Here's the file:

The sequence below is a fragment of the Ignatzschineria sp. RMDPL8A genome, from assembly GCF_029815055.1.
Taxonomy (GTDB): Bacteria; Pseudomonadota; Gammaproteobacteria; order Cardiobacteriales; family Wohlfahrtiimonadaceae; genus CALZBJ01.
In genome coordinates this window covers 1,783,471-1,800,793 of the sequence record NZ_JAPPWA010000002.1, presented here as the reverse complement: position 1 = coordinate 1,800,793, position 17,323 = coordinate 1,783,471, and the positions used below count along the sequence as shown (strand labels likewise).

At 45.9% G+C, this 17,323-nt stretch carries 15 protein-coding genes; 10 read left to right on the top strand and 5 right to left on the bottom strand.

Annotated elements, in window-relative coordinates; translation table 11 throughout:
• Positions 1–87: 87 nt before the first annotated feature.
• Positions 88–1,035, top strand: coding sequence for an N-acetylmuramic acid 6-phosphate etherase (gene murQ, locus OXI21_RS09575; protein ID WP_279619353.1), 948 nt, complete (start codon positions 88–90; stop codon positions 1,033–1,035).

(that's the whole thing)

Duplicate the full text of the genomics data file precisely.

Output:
The sequence below is a fragment of the Ignatzschineria sp. RMDPL8A genome, from assembly GCF_029815055.1.
Taxonomy (GTDB): Bacteria; Pseudomonadota; Gammaproteobacteria; order Cardiobacteriales; family Wohlfahrtiimonadaceae; genus CALZBJ01.
In genome coordinates this window covers 1,783,471-1,800,793 of the sequence record NZ_JAPPWA010000002.1, presented here as the reverse complement: position 1 = coordinate 1,800,793, position 17,323 = coordinate 1,783,471, and the positions used below count along the sequence as shown (strand labels likewise).

At 45.9% G+C, this 17,323-nt stretch carries 15 protein-coding genes; 10 read left to right on the top strand and 5 right to left on the bottom strand.

Annotated elements, in window-relative coordinates; translation table 11 throughout:
• Positions 1–87: 87 nt before the first annotated feature.
• Positions 88–1,035, top strand: coding sequence for an N-acetylmuramic acid 6-phosphate etherase (gene murQ, locus OXI21_RS09575; protein ID WP_279619353.1), 948 nt, complete (start codon positions 88–90; stop codon positions 1,033–1,035).